UK getting dangerously close to providing impunity for war crimes
21 Oct 2020|

When is a war crime not a war crime? When it is committed by a British soldier more than five years ago—or at least that will be the case if the UK parliament passes the Overseas Operations (Service Personnel and Veterans) Bill. The bill has been voted through to the next stage in the House of Commons by a worrying 331 votes to 77.

The government has framed the bill as protecting British heroes in the armed forces against activist lawyers and suggested that criticising it amounts to denigrating the armed forces. That approach has been largely successful in silencing opposition to the bill.

But in recent months, ex-armed forces chiefs and senior legal figures (including the judge advocate general) have spoken out against the proposed legislation, saying that it damages Britain’s reputation as a defender of the international rule of law, papers over the inadequacies of the current system of war crime prosecution, and undermines morale and discipline in the armed forces.

If passed, the bill will create a presumption against prosecuting members of the UK’s armed forces accused of committing war crimes—including inhumane treatment, torture and murder—outside of a narrow, and arbitrary, five-year window. The attorney general will need to grant consent before any prosecution can proceed.

These measures combine to provide a ‘triple lock’ shielding alleged perpetrators from accountability under the UK’s legal system. According to the United Nations Special Rapporteur on Torture, Nils Melzer, this will ‘consolidate the impression of a deliberate policy of impunity’ and further erode ‘the UK’s traditional commitment to fundamental norms of international humanitarian law and human rights law’.

The bill imposes a limitation period on war crimes, which, in itself, is contrary to customary international law. The effect of this provision is that actions that fall under the umbrella term of ‘war crimes’ (only sexual assault is excluded) will be decriminalised in the UK.

Of most concern is the crime of torture, against which an absolute prohibition is firmly enshrined in international law. Not only is this a serious breach of the UN Convention Against Torture and the Geneva Conventions and their additional protocols, but it is also inconsistent with the UK’s own laws regarding the prosecution of serious crimes.

The UK, much like other common-law countries such as Australia and Canada, doesn’t impose a statute of limitations on indictable offences such as murder, torture and serious assault. Imposing one standard on the actions of British soldiers overseas and another for the rest of the population is contrary to one of the most fundamental principles of the rule of law: equality before the law.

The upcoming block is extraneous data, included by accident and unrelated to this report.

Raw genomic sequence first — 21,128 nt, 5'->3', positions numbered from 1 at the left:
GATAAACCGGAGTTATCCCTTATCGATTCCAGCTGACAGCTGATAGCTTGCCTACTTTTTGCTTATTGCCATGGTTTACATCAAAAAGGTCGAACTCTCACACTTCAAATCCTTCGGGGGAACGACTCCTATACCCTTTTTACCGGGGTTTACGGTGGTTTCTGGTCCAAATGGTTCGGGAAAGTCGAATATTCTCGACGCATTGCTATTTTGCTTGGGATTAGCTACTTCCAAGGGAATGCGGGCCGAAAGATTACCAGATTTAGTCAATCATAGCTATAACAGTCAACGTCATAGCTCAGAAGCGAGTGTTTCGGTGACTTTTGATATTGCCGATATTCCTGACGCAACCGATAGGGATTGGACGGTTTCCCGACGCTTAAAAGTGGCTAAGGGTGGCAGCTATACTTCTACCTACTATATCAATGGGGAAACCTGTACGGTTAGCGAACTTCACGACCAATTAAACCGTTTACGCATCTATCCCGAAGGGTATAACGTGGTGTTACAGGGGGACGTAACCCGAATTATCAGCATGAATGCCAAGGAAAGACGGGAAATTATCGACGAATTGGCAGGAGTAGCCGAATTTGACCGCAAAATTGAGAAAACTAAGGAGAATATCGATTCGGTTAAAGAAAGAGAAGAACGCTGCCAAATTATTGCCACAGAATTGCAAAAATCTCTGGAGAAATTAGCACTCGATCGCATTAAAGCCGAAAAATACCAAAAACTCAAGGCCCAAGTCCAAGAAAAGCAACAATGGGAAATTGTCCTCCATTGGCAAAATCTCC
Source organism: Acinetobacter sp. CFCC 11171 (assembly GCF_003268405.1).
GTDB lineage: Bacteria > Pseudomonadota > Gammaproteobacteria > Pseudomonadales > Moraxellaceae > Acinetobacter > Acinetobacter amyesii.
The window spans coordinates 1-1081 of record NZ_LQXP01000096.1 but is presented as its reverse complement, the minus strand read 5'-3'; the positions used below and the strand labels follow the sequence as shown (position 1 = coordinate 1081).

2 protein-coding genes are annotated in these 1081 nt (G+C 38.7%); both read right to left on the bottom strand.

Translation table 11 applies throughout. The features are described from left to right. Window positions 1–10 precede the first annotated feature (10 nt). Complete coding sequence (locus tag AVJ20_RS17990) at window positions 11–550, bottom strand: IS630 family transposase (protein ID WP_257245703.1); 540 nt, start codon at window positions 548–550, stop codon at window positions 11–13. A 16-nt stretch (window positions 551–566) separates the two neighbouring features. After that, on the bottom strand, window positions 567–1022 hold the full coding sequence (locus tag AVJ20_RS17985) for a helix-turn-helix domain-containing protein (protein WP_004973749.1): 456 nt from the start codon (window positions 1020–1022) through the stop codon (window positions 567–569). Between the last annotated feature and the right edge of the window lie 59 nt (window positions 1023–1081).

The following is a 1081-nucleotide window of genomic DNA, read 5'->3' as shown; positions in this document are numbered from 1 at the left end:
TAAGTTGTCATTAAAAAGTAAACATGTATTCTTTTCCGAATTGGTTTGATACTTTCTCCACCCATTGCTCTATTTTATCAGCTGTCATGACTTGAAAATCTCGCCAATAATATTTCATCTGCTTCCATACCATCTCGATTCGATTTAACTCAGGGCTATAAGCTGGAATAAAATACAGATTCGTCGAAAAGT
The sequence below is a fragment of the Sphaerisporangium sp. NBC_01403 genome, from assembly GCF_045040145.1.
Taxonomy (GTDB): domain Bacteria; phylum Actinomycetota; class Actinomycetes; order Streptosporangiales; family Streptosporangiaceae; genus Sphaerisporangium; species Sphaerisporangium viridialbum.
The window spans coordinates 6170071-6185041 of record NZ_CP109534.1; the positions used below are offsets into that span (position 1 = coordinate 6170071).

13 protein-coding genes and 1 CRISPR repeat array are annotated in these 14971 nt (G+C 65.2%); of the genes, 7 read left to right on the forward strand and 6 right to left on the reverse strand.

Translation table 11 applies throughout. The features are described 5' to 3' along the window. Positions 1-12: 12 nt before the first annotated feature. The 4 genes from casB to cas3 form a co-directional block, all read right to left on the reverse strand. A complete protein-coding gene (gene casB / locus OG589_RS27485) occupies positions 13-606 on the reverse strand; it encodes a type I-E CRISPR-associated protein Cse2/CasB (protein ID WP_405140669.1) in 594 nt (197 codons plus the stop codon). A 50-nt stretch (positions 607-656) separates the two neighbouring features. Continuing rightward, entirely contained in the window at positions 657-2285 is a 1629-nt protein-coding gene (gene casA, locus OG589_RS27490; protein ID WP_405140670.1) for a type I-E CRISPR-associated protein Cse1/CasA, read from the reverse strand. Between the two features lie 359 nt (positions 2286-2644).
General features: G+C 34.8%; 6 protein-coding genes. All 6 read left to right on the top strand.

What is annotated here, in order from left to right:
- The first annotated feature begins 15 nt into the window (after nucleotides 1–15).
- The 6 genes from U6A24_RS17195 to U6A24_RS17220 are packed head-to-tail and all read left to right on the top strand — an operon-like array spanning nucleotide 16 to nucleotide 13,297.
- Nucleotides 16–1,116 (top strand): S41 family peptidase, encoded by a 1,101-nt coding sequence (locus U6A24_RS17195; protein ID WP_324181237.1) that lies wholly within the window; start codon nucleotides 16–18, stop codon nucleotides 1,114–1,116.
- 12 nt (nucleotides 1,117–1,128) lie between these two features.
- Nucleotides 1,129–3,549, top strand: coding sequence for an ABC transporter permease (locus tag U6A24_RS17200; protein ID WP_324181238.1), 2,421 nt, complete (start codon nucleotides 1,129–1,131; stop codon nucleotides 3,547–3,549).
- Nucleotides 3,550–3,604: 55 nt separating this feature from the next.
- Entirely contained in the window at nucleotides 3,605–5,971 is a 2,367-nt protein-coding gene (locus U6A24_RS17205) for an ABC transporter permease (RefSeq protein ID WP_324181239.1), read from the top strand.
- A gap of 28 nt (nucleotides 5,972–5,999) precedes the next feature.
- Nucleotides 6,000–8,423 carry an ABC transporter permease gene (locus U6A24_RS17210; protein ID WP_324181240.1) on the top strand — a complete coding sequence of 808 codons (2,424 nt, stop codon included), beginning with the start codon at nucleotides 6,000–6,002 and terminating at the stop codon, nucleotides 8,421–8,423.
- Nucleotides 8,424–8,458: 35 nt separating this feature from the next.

The UK’s involvement in the wars in Iraq and Afghanistan ended in 2009 and 2014, respectively, meaning that this bill will grant impunity for anyone accused of war crimes in these conflicts. One commentator has drawn a connection between the reversal of the UK government’s decision to exclude torture (originally drafted as an exception to the proposed law alongside sexual assault) and the continued allegations that the British army used illegal interrogation techniques in Iraq and Afghanistan.

Proponents of the bill say it will stop ‘vexatious’ legal claims being made against British soldiers. While false or unsubstantiated accusations certainly must be addressed in any legal institution, creating a blanket limitation that also blocks prosecutions into legitimate and serious allegations is not the solution.

Vexatious claims happen, yet until now they have been dealt with in the UK’s legal system. If the UK government was sincere in its desire to address these problems, it would recognise that it already has the tools to do so. Instead, the government’s introduction of this bill fits a broader pattern of impunity for and denial of legitimate allegations.

In taking this path, the government has failed to acknowledge that if British soldiers accused of committing war crimes are effectively granted impunity in the UK, they will be more vulnerable to being prosecuted through the International Criminal Court.

The principle of complementarity grants the ICC jurisdiction only where a state proves to be ‘unwilling or unable’ to genuinely investigate and prosecute offences alleged to have been committed by its citizens. This is not a far-fetched prospect; ‘hardly any’ British soldiers, and no senior military or political figures, have been convicted, or even prosecuted, despite compelling evidence of crimes being committed in Afghanistan and Iraq.

In the UK, several investigations and inquiries have been closed at the preliminary stages because the allegations were deemed to be of low to medium severity. However, alternative legal analysis argues that the assessments of severity were inconsistent with international standards in that they considered only the level of physical harm rather than taking a holistic view of the actions to determine if they constituted inhumane treatment.

The UK’s Overseas Operations Bill, as well as the Trump administration’s sanctions against the ICC, are serious blows to the international fight against impunity.

In Australia, New South Wales Supreme Court judge Paul Brereton has spent four years investigating claims that Australian special forces breached the laws of armed conflict while on operations in Afghanistan between 2005 and 2016.

Defence Minister Linda Reynolds said recently that the investigation is nearing its conclusion and warned that Australians would be dismayed by its findings.

When the report is released, the world will be watching how Australia responds.